April 25th, 2024

‘Like a hot iron.’ B.C. man’s ultra-marathon Hawaiian swim is scuttled by jellyfish

By Nono Shen, The Canadian Press on March 22, 2024.

Kelowna ultra-endurance athlete Nick Pelletier shows off his injuries left by the jellyfish in this selfie image. The British Columbia man's quest to swim through shark-invested waters of a Hawaiian channel was scuttled by jellyfish. THE CANADIAN PRESS/HO-Nick Pelletier **MANDATORY CREDIT **

Ultra-endurance athlete Nick Pelletier knew the Hawaiian channel he planned to swim had plenty of sharks, but he should have been worried about the jellyfish.

Pelletier, who’s from Kelowna, B.C., flew to Hawaii last week for an attempt to swim across the Molokai Channel, a 41-kilometre stretch between the Hawaiian Islands of Molokai and Oahu.

The channel is known for treacherous currents and abundant marine life, including whales and more than 40 types of sharks.

He didn’t encounter any sharks.

Instead, jellyfish stings forced him to quit his challenge on Tuesday.

“It got me in the face here and then all over my arms, and my chest and everything,” said Pelletier during a Zoom interview, who rolled up his T-shirt to show multiple red streaks along his torso and arms left by the jellyfish.

“I felt like I had a hot iron on me getting branded,” Pelletier recalled of the stings, which also left him with swollen eyes.

Pelletier, 26, had been in the channel more than 13 hours, and was about half way through his swim when the jellyfish struck and his crew decided he needed to come out of the water.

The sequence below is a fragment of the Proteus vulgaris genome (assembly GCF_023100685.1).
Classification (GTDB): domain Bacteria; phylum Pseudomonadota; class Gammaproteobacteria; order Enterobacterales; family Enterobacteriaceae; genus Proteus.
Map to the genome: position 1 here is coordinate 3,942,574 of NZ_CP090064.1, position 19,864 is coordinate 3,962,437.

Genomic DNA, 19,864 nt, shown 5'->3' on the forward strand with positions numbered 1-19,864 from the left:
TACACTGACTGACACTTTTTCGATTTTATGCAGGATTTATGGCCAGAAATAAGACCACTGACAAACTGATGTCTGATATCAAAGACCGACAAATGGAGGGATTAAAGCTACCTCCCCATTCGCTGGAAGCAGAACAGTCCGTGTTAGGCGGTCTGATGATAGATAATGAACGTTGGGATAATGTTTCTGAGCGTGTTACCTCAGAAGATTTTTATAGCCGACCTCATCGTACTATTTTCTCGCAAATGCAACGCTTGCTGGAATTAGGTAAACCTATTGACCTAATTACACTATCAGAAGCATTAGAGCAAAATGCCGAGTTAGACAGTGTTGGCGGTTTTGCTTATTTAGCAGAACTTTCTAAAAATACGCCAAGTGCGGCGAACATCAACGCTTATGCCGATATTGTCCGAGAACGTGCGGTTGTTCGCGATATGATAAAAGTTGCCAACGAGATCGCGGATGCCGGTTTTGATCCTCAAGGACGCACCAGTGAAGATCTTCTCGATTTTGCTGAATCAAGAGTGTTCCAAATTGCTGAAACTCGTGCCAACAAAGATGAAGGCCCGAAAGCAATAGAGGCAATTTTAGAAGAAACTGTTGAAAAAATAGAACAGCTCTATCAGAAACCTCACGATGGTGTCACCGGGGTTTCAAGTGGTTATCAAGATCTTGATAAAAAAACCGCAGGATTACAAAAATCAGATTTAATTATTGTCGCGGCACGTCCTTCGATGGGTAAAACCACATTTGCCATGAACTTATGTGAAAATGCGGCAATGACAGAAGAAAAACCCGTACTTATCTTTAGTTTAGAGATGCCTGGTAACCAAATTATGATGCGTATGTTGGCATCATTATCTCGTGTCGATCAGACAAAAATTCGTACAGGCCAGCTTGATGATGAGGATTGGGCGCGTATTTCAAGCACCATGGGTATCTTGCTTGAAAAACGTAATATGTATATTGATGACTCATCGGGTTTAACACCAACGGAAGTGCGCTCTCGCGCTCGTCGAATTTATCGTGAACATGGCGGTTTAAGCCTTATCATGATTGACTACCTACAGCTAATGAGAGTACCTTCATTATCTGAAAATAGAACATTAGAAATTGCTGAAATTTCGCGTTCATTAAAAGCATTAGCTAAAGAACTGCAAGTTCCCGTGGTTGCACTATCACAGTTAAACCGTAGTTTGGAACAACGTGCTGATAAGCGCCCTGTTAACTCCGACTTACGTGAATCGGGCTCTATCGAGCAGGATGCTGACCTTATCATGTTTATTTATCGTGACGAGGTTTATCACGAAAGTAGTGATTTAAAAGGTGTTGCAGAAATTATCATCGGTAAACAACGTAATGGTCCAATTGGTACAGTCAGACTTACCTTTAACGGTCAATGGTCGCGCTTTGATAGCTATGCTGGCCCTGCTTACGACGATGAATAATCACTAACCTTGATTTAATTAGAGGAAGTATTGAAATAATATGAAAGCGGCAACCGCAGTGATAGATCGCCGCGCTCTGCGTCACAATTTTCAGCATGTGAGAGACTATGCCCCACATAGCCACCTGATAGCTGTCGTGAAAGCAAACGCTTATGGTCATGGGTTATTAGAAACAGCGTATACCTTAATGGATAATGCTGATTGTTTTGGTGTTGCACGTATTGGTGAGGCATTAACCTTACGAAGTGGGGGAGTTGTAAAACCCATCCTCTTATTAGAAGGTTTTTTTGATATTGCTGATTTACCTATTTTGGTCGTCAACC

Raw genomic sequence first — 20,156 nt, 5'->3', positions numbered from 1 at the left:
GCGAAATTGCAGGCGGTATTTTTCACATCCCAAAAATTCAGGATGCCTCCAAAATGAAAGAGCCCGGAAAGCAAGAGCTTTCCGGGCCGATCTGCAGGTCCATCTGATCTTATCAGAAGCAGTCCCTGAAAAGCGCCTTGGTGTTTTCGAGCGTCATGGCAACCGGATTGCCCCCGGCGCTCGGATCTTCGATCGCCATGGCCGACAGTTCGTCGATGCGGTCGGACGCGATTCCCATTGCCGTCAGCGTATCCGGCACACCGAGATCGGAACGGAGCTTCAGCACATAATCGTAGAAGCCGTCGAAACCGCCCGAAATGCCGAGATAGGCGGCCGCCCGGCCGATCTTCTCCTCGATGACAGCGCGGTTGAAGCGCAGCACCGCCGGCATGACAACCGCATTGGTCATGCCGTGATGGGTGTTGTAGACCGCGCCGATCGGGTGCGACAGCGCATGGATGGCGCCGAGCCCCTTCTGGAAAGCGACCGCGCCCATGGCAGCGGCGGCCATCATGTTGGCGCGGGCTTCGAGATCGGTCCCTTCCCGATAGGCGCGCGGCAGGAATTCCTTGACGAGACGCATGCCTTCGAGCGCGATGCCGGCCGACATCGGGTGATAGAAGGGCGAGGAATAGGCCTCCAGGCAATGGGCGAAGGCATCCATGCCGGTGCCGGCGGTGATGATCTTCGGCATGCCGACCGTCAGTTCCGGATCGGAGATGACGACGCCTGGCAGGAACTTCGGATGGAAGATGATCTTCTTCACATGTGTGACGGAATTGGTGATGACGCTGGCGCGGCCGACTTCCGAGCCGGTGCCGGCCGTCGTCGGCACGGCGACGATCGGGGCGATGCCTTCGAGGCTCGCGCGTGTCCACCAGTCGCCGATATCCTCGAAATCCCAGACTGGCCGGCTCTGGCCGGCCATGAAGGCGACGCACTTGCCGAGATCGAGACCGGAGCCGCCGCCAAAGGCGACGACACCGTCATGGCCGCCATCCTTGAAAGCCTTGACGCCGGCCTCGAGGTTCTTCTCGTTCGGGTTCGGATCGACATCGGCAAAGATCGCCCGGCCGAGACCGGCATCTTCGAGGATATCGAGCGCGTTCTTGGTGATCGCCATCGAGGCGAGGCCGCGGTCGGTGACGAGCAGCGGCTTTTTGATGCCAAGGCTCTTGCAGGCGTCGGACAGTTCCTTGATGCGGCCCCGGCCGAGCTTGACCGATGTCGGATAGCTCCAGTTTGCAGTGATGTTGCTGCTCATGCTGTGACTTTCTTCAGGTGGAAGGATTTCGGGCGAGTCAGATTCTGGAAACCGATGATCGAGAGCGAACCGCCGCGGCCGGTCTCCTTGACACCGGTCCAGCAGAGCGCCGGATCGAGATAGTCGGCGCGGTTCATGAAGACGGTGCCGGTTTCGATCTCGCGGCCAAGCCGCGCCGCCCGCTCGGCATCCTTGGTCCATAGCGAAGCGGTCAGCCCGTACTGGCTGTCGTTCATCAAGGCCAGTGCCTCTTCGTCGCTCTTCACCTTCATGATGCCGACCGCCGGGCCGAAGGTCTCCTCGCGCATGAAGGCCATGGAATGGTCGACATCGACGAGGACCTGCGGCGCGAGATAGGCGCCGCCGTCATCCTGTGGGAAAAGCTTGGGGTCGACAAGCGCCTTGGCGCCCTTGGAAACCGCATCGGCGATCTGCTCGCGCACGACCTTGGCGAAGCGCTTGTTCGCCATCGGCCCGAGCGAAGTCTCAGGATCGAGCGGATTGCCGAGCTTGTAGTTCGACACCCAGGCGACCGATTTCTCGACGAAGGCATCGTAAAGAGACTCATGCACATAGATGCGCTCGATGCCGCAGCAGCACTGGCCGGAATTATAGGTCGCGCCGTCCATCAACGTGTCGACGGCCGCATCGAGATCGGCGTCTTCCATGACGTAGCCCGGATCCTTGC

“It’s very frustrating,” he said.

He had also been fighting against rough currents, and his lungs were filling with saltwater, which made him feel sick.

The current switched at one point and he wasn’t moving, despite giving it the same effort as before.

“At that moment, you just kind of think about all the time you spent in training that people don’t see.

“You get all the hours, and hours and hours in the pool alone and mentally preparing in the gym, strengthening your shoulders, doing your running, everything like that “¦. So, all this stuff kind of flashes before your eyes when you’re getting pulled.”

Pelletier made the headlines last summer by completing a 106-kilometre, lengthwise swim of Okanagan Lake from Vernon, B.C. to Penticton within 71 hours.

He said he use to race in triathlons before doing nature challenges and enjoys the feeling of pushing against his own limits.

“On its best days, you can’t beat Mother Nature, but on certain days, it will lead to challenges,” said Pelletier, adding that it’s a cool experience to go up against a powerful force.

“All these things that I’ve done in my past when I finished them, or put all the time and effort into visualizing a goal, putting in the preparation, the training, and then executing it and finally coming together, those rare moments in life that don’t come around very often, but they’re very much earned and not given.”

Pelletier said he would like to attempt another swim of the channel, but didn’t say when. He plans to “lay low” in Hawaii for the rest of the week, he said.

These types of challenges make him feel thankful and proud of his crew who has been looking after him, Pelletier said, not to mention giving him a ton of respect for the ocean and marine life.

“It’s always a learning experience,” he said. “I wouldn’t trade the things I’ve learned for anything.”

This report by The Canadian Press was first published Mar. 22. 2024.

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